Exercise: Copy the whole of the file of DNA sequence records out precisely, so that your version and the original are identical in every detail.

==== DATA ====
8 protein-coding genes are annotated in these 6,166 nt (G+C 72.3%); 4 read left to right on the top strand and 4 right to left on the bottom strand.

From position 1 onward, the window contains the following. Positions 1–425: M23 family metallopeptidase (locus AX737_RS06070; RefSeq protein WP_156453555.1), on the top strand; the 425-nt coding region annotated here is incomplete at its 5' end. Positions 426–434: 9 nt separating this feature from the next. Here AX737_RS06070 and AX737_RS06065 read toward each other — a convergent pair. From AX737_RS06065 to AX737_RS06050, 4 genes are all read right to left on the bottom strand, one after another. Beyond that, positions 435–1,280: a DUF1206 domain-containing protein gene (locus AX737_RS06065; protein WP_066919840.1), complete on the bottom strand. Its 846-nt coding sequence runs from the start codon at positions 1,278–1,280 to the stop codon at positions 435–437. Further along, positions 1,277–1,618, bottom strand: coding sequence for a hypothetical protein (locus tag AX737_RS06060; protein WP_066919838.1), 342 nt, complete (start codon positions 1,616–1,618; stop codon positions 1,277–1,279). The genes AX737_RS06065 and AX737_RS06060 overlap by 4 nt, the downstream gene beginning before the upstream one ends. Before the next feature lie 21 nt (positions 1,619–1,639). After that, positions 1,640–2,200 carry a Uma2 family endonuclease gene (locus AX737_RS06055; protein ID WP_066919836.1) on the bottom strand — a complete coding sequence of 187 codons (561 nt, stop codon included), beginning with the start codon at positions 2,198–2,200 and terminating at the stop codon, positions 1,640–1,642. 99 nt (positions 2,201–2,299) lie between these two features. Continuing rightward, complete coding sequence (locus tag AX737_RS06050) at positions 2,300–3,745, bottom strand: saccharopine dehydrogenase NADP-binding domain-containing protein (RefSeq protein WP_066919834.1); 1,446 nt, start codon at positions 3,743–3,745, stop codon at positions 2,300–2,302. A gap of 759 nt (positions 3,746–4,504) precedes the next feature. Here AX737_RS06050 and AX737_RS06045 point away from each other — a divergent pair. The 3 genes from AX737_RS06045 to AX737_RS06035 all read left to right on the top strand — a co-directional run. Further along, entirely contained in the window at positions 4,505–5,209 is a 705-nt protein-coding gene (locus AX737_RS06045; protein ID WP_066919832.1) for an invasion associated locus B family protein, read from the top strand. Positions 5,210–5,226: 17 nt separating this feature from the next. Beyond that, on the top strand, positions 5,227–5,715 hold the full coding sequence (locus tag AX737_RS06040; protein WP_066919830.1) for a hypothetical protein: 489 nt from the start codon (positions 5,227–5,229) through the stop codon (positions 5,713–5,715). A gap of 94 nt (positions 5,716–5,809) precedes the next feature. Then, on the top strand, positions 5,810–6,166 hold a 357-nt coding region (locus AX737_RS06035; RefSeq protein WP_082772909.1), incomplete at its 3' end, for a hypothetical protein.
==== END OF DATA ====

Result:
8 protein-coding genes are annotated in these 6,166 nt (G+C 72.3%); 4 read left to right on the top strand and 4 right to left on the bottom strand.

From position 1 onward, the window contains the following. Positions 1–425: M23 family metallopeptidase (locus AX737_RS06070; RefSeq protein WP_156453555.1), on the top strand; the 425-nt coding region annotated here is incomplete at its 5' end. Positions 426–434: 9 nt separating this feature from the next. Here AX737_RS06070 and AX737_RS06065 read toward each other — a convergent pair. From AX737_RS06065 to AX737_RS06050, 4 genes are all read right to left on the bottom strand, one after another. Beyond that, positions 435–1,280: a DUF1206 domain-containing protein gene (locus AX737_RS06065; protein WP_066919840.1), complete on the bottom strand. Its 846-nt coding sequence runs from the start codon at positions 1,278–1,280 to the stop codon at positions 435–437. Further along, positions 1,277–1,618, bottom strand: coding sequence for a hypothetical protein (locus tag AX737_RS06060; protein WP_066919838.1), 342 nt, complete (start codon positions 1,616–1,618; stop codon positions 1,277–1,279). The genes AX737_RS06065 and AX737_RS06060 overlap by 4 nt, the downstream gene beginning before the upstream one ends. Before the next feature lie 21 nt (positions 1,619–1,639). After that, positions 1,640–2,200 carry a Uma2 family endonuclease gene (locus AX737_RS06055; protein ID WP_066919836.1) on the bottom strand — a complete coding sequence of 187 codons (561 nt, stop codon included), beginning with the start codon at positions 2,198–2,200 and terminating at the stop codon, positions 1,640–1,642. 99 nt (positions 2,201–2,299) lie between these two features. Continuing rightward, complete coding sequence (locus tag AX737_RS06050) at positions 2,300–3,745, bottom strand: saccharopine dehydrogenase NADP-binding domain-containing protein (RefSeq protein WP_066919834.1); 1,446 nt, start codon at positions 3,743–3,745, stop codon at positions 2,300–2,302. A gap of 759 nt (positions 3,746–4,504) precedes the next feature. Here AX737_RS06050 and AX737_RS06045 point away from each other — a divergent pair. The 3 genes from AX737_RS06045 to AX737_RS06035 all read left to right on the top strand — a co-directional run. Further along, entirely contained in the window at positions 4,505–5,209 is a 705-nt protein-coding gene (locus AX737_RS06045; protein ID WP_066919832.1) for an invasion associated locus B family protein, read from the top strand. Positions 5,210–5,226: 17 nt separating this feature from the next. Beyond that, on the top strand, positions 5,227–5,715 hold the full coding sequence (locus tag AX737_RS06040; protein WP_066919830.1) for a hypothetical protein: 489 nt from the start codon (positions 5,227–5,229) through the stop codon (positions 5,713–5,715). A gap of 94 nt (positions 5,716–5,809) precedes the next feature. Then, on the top strand, positions 5,810–6,166 hold a 357-nt coding region (locus AX737_RS06035; RefSeq protein WP_082772909.1), incomplete at its 3' end, for a hypothetical protein.